" The Savage Detectives is deeply satisfying. . . . Bolano's book throws down a great, clunking, formal gauntlet to his readers' conventional expectations. . . . A very good novel." (Thomas McGonigle, Los Angeles Times)
"An instant cult hit among readers and practically a fetish object to critics." ( Time)
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Customer Reviews

Most Helpful
5 out of 5 stars
By Moose Molloy on 05-10-09

Discover a whole new world of fiction

After a relatively accessible and direct opening section, the plot abandons itself to a succession of non-chronological witness statements which eventually interact to produce a gripping, disconcerting novel. For anyone tired of the heavy hand of Anglo-saxon conformity this book will be most welcome, as long as you can see the humour in it - if you don't laugh somewhere early on, give it up. But it's also a 'serious' work of fiction in every sense.

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3 of 3 people found this review helpful

5 out of 5 stars
By Welsh Mafia on 14-08-10

Ulises' Homeric Epic

A brilliant introduction or primer for South American literature, infused with Spanish sensitivities and pre-occupations. This book drifts on and on, beautifully written easy to follow but ultimately difficult to fathom, leaving the reader to wonder where they have sailed to and what is the meaning and message of it all....if in fact the purpose of the Visceral Realists is that there is no message and meaning, since there is no poetry. Much as Murakami has done for modern Japanese writing, so too Bolano seems to have taken an important step in bringing the world of Chile, Colombia and Mexico City into the cosmopolitan mainstream literati cosmos. The world so familiar and yet so fresh shouts and whispers out from the page and left me wanting more - forward and back to explore the early works and look forward to picking up 2666 later this summer. As with all new challenges, hard work to work hard through this novel, but new, exciting and very rewarding to get to know Bolano.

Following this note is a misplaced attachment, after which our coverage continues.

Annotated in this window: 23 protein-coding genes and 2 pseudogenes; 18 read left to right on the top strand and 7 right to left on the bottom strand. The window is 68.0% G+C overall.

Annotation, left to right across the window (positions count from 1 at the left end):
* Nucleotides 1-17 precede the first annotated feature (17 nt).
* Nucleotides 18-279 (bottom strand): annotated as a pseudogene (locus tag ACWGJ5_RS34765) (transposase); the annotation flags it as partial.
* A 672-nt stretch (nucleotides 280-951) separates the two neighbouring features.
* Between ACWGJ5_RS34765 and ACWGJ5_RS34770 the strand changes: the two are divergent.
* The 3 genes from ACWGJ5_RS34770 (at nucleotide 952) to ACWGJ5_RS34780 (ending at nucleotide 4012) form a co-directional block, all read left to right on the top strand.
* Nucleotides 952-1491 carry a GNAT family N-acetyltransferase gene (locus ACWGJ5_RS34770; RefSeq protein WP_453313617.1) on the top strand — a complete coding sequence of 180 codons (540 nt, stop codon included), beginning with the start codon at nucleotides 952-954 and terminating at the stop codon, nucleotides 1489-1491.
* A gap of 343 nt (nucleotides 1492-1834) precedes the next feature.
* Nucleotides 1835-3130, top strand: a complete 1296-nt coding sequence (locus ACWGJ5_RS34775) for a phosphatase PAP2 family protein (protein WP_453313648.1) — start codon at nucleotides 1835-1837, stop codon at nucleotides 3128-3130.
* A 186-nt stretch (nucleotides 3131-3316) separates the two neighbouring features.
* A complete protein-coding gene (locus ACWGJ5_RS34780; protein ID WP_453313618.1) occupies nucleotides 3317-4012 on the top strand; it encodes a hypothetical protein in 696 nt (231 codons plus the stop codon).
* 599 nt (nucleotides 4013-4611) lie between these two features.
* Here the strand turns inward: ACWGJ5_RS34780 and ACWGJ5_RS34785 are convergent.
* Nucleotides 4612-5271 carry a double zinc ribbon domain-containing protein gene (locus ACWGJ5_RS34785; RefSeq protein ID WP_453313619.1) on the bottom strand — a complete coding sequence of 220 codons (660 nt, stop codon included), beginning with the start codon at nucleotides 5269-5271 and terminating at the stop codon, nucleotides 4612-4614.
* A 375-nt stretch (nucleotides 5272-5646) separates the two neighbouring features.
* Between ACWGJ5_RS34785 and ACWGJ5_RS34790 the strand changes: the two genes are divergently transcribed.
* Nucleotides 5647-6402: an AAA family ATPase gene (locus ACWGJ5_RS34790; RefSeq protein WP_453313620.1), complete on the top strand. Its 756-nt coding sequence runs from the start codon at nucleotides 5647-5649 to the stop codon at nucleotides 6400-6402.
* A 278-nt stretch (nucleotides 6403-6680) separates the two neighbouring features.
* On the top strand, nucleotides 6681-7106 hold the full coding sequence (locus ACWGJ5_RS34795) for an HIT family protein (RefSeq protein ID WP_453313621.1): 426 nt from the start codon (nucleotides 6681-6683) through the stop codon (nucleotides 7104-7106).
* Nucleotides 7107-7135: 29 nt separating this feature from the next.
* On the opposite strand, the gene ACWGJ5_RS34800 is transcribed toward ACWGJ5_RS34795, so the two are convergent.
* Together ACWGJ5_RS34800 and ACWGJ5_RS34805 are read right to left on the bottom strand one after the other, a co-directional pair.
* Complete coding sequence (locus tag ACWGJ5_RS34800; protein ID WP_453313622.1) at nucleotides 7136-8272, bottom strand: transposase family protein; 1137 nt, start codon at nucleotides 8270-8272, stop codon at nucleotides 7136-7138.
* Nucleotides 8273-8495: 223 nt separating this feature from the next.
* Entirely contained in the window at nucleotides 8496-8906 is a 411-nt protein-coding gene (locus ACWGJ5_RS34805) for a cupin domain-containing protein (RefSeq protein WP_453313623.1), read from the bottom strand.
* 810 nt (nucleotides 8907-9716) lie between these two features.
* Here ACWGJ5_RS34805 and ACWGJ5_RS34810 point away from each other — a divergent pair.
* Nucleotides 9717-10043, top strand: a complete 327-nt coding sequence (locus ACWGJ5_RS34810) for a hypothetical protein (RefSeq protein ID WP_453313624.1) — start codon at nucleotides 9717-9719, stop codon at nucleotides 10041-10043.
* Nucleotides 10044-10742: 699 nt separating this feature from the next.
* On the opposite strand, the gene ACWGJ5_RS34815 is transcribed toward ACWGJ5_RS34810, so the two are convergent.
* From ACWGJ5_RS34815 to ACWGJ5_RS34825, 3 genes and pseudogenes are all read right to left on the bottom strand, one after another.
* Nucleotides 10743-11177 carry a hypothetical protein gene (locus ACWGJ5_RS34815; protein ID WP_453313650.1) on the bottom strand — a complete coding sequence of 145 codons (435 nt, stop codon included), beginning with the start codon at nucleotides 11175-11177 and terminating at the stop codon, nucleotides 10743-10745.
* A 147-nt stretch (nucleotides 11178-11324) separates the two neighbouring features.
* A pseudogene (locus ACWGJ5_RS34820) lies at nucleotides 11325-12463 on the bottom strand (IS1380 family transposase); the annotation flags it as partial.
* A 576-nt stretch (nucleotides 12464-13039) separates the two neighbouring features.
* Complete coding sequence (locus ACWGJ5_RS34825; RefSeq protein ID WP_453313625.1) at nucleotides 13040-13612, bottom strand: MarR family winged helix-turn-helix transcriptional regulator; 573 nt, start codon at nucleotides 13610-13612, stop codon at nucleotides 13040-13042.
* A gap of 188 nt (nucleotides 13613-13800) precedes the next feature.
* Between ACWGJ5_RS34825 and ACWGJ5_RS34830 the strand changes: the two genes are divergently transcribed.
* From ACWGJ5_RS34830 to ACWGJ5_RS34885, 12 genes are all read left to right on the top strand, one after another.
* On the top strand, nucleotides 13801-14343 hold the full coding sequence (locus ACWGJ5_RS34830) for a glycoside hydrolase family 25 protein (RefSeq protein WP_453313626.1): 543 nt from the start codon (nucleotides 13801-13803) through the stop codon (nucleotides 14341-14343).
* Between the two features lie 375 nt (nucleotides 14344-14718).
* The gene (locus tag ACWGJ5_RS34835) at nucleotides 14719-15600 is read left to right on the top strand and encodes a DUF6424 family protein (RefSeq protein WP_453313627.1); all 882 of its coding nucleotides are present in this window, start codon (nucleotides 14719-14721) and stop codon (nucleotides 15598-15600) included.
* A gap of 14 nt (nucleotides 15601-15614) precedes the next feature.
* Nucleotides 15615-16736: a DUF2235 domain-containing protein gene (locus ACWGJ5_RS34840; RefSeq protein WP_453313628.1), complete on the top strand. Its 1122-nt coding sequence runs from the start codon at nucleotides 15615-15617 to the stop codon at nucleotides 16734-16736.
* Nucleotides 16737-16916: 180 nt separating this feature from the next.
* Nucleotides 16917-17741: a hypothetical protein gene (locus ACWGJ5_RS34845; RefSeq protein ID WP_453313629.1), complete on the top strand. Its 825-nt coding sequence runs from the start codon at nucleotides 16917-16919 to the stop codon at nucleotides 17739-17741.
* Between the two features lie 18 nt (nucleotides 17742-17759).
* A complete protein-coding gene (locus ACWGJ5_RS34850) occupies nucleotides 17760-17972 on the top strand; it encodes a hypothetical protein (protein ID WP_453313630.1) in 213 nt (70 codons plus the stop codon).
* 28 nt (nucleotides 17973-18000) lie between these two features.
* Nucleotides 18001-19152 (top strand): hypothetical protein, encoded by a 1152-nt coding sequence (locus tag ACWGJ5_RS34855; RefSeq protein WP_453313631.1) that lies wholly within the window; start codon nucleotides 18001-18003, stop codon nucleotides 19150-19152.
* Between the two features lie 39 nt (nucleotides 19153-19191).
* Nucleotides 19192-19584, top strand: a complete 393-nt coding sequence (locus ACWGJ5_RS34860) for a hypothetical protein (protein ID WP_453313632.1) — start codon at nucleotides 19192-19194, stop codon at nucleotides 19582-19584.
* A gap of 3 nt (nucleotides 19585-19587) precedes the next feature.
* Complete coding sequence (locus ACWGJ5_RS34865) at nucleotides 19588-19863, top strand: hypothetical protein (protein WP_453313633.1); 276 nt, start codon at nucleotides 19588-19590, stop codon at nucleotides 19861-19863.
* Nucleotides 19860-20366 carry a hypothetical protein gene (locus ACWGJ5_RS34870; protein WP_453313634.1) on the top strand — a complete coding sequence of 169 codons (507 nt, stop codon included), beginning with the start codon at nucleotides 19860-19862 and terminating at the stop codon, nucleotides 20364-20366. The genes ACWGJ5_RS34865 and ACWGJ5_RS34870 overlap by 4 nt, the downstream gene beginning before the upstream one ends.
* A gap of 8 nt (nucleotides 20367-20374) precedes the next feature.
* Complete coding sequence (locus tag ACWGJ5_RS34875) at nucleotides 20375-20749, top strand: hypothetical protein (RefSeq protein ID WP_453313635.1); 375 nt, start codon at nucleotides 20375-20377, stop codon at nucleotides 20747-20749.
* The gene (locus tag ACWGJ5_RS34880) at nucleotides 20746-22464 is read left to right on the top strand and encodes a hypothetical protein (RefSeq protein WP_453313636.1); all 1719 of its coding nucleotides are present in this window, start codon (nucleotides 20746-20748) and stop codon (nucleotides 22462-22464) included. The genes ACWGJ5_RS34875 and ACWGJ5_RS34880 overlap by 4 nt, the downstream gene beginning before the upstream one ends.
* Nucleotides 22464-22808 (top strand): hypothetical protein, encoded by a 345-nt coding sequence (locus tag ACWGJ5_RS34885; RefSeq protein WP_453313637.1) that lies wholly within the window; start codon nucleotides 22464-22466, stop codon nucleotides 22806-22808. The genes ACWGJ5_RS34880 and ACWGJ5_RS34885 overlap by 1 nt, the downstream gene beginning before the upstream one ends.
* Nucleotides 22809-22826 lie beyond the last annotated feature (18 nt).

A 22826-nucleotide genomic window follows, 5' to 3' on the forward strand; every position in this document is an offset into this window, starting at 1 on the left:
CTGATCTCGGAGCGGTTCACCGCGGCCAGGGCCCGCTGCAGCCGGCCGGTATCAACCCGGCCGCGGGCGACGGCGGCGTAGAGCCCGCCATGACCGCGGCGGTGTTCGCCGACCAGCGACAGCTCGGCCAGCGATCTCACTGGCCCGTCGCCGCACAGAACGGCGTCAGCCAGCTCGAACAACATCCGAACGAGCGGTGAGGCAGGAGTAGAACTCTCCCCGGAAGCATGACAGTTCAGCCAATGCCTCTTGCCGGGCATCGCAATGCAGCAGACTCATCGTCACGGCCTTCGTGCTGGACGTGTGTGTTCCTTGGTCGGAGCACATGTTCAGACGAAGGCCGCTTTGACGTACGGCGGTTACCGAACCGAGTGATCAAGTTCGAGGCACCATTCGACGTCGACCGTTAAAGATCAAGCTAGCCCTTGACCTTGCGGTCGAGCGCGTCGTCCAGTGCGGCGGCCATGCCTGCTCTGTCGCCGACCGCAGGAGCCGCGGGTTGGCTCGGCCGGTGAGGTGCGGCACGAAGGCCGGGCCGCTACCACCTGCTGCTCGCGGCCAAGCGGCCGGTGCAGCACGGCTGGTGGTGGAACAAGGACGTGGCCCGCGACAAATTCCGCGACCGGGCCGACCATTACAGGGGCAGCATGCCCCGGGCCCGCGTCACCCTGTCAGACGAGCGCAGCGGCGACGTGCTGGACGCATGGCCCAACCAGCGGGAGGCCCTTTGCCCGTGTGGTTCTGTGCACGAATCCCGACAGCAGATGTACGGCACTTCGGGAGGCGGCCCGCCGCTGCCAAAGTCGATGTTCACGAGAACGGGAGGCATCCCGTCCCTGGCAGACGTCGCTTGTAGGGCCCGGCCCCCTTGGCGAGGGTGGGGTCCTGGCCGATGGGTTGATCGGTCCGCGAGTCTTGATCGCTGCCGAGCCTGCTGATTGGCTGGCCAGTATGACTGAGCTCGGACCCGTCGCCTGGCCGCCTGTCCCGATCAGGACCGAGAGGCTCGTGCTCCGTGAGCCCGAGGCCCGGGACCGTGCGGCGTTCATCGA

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1 of 1 people found this review helpful

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Customer Reviews

Most Helpful
5 out of 5 stars
By Rebecca Lindroos on 06-12-09

Started slow but ended great

I really did NOT like this book for the first 90 minutes or so - Part I. But then the narrator changed from the sex-crazed, 17 year-old, wanna-be Visceral Realist poet to an older man and the stories of people who knew Arturo and Ulisses, Visceral Realists. This was much better than the first part and drew me in regularly. The third part goes back to the 17 year-old again, but he and Aruturo and Ulisses are seeking Cesarea Tinajero, the original Visceral Realist. The book just grew and grew on me and in the end I really didn't want it to end.
I didn't notice any pronunciation errors - I thought the narration was excellent.

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15 of 17 people found this review helpful

5 out of 5 stars
By P. Bowen on 15-01-14

Great listen

If you could sum up The Savage Detectives in three words, what would they be?

I've read Bolano, but I think his novels work even better read out loud. The long lists of esoteric knowledge, the rambling thoughts and literary analysis, and the internal observations flow beautifully when read.

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3 of 3 people found this review helpful